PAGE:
A meeting with Jean-Philippe Fort, oenologist at the Rolland cabinet – 1/2
On the Estate of Château de Birazel, his speech is golden. Prominent “field oenologist” Jean-Philippe Fort has brought his technical expertise, scientific rigor and knowledge of the terroir to the Boeckx family’s project from the very beginning. He tells us how he has seen his profession evolve, and how he hopes the Bordeaux wines will evolve.
A wine is linked to its terroir, the soil quality and features, etc., but it is men and women who are the key to success.
You are among the heirs of the internationally distinguished oenologist Michel Rolland, whose eponymous Cabinet counsels more than 200 vintages and vineyards in the world. How would you present your practice?
At first, like its competitors, the Cabinet Rolland was a simple laboratory, which provided only ex post technical support and solutions to the winegrowers. Inspired by his master Émile Peynaud, Michel Rolland went out of the lab and to the field. He started to explain to winemakers how they should work to produce better quality wines. Thus, as early as the 1970s, he initiated modern oenology and fundamentally transformed viticulture and vinification.
Michel Rolland said a good oenologist is firstly spottable by the protruding calves of one who paces the vineyards.
A wine is linked to its terroir, the soil quality and features, etc., but it is men and women who are the key to success. Consulting is about connections, stories, and projects designed and developed in collaboration with the clients. It requires tugging at their heartstrings, diplomacy, kindness, delivering messages while reassuring… We purvey dreams, not nuts and bolts, our trade is people, not accounting, and our clients are grateful for that.
With global warming, the alcohol content of wines is increasing, grapes ripen earlier every year, weather episodes are more severe, floods more recurrent, storms more violent, etc.
What is your role in the development of the wines?
Oenology is a profession that has diversified over the past 30 years. Our job consists in understanding the soil in order to obtain the finest grapes, tasting them, then detecting all the defects of the wine and rectify them to make it more “expressive”, endow it with the fresh, complex and subtle aromatic profile of its terroir. To achieve this, we form partnerships with our clients on the technical development of the product.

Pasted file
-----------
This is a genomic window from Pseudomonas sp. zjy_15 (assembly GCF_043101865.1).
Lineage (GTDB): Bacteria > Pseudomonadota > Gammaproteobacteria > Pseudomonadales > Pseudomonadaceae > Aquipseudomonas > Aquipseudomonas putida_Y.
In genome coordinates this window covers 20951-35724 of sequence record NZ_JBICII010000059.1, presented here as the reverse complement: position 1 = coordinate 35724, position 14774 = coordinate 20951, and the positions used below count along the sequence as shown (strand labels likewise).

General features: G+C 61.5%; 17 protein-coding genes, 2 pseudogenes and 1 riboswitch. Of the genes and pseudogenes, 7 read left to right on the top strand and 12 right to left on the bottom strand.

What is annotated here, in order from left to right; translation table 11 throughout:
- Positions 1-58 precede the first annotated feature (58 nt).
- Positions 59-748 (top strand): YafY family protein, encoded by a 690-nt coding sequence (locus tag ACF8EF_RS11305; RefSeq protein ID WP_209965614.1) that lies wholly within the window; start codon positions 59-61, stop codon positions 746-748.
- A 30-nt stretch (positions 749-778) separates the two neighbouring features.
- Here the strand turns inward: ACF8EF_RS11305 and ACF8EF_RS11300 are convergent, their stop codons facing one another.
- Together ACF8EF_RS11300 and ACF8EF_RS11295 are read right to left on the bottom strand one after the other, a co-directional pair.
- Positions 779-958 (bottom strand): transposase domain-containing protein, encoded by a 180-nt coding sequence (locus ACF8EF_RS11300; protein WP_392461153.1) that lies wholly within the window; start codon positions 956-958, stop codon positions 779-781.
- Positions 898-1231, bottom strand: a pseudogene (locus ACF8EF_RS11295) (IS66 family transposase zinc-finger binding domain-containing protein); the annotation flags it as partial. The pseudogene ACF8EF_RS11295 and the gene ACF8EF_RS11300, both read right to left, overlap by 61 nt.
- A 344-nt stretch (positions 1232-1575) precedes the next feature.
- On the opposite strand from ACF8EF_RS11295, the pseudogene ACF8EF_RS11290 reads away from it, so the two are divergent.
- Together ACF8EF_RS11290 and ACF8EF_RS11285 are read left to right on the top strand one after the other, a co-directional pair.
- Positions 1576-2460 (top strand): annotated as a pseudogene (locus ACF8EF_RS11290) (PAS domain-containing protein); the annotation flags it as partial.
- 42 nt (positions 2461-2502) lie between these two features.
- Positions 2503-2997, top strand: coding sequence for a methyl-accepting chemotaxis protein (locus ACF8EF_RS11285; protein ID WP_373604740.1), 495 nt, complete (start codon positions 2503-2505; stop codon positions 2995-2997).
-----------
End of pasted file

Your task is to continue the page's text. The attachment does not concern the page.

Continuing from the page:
Do you also consider as your responsibility to encourage winemakers to adopt more environmentally friendly production methods?
I am a biologist by training; fundamental ecology was already taught in the 1980’s, but professionals weren’t ready. The sector was under the thumb of all-powerful agro-chemical lobbies. Today, we no longer have a choice. We cannot turn back. With global warming, the alcohol content of wines is increasing, grapes ripen earlier every year, weather episodes are more severe, floods more recurrent, storms more violent, etc.
The Boeckx family seems very aware of these concerns and of what is at stake.
You cannot throw yourself into the fray without a carefully thought-out, constructed strategy that goes with the course of history. Today, the Birazel estate is 50 to 60% ecologically responsible. When substitutes are found for chemical inputs — notably through the so-called “new chemistry” that is exploring the possible use of “natural clones” to allow for a pest-resistant wine-making — a new step forward will be possible. We will go organic when everything is in place.
The first people concerned are the winegrowers and winemakers themselves, who do not want to poison themselves with toxic phytosanitary products. We must establish a constructive and responsible ecology, neither political nor partisan, which takes the economic constraints into account, because there are businesses to run. That’s what standards are for. To push the estates forward, collective pressure is necessary, as is an increasingly interesting collective reflection on the grape varieties. The wine-markers have their fate in hand.